• Seeking direct sponsorships. Of course, you can also solicit direct contributions from businesses. Having a wide variety of corporate sponsorships is always beneficial, but it can be especially helpful in the quiet phase of a capital campaign. You may consider hiring a capital campaign consultant to guide your efforts in securing donations from corporations.

As you pursue these corporate giving opportunities, keep the impacts of the COVID-19 pandemic in mind. For example, now may not be the best time to solicit support from an airline or travel agency.

Strengthen Your Grant-Seeking Approach

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Strengthen Your Grant-Seeking Approach

Grant funding can be a powerful resource to help your nonprofit reach its fundraising goals. This year, many grantmaking organizations have pledged to make funding more readily available and with less restrictions in response to COVID-19. However, since grants can be fairly unpredictable by nature, it’s wise to include them as just one piece of your fundraising puzzle.

Build grant-seeking into your overall fundraising plan, but be cognizant of the probability of actually receiving grants. A well-written proposal will take you far, but as you know, grants can be incredibly competitive, especially if it’s your first time seeking funding from the giving institution.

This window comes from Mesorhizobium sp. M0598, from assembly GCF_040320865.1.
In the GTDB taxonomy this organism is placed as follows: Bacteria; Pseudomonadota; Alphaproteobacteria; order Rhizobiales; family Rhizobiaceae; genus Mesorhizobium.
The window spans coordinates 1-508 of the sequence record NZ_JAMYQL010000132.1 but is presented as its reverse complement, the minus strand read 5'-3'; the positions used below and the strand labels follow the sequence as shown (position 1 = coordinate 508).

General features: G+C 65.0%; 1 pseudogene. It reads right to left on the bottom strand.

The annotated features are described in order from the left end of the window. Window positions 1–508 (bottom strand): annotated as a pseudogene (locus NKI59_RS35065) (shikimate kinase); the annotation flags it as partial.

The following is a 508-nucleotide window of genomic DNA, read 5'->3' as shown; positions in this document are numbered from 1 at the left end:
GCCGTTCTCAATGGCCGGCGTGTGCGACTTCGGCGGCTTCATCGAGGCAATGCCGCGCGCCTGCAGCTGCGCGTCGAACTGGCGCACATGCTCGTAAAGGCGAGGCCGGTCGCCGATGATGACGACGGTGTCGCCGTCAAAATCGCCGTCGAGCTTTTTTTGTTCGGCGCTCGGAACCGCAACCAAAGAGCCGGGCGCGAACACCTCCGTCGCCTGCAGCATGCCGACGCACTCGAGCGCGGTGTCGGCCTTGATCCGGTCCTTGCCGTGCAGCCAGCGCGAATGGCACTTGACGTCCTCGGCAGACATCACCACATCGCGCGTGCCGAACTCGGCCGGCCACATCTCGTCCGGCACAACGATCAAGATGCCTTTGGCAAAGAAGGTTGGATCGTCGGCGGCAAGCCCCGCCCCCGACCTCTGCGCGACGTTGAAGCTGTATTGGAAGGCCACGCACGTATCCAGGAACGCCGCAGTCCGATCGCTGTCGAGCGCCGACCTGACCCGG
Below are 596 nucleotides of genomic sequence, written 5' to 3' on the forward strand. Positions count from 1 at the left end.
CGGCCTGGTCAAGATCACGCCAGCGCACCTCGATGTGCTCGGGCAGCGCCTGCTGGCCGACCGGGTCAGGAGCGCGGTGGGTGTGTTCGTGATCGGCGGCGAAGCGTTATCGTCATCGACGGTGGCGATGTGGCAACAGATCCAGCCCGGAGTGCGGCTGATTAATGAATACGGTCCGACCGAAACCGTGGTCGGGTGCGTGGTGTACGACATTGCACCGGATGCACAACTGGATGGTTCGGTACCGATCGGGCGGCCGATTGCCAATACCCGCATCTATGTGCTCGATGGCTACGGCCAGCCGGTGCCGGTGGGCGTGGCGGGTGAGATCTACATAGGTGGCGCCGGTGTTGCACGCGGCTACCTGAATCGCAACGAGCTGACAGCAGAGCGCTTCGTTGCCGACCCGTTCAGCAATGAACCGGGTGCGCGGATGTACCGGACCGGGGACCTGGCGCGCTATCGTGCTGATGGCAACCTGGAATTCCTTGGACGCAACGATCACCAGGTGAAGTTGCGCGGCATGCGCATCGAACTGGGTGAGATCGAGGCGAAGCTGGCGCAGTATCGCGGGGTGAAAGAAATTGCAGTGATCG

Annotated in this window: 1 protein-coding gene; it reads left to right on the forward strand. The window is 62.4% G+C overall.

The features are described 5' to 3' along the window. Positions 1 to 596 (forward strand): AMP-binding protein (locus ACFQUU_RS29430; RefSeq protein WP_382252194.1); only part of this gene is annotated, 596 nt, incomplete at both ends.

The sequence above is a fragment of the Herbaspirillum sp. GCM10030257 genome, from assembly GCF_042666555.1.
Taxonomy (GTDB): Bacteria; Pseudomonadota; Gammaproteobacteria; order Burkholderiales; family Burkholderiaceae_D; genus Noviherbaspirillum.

In order to position your grant applications at the front of the pack, make sure that you:

  • Identify the most appropriate funders and establish personal connections.
  • Tailor the format and messaging of your proposal to the funder.
  • Convey an emotionally resonant central message.
  • Stay in touch with funders between grant cycles.

These tips will improve the competitiveness of your grant application as well as cultivate stronger relationships with funders that you can build upon in the future.

Also looking ahead, an evergreen grant management system can be an effective way to ensure the continued strength of your grant seeking strategy, year after year. As this article suggests, an evergreen approach can save you time by keeping key research in one place.

Cultivate Intentional Relationships With Donors

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Cultivate Intentional Relationships With Donors

Beneath all of these revenue diversification strategies lies the same underlying idea: relationship-building.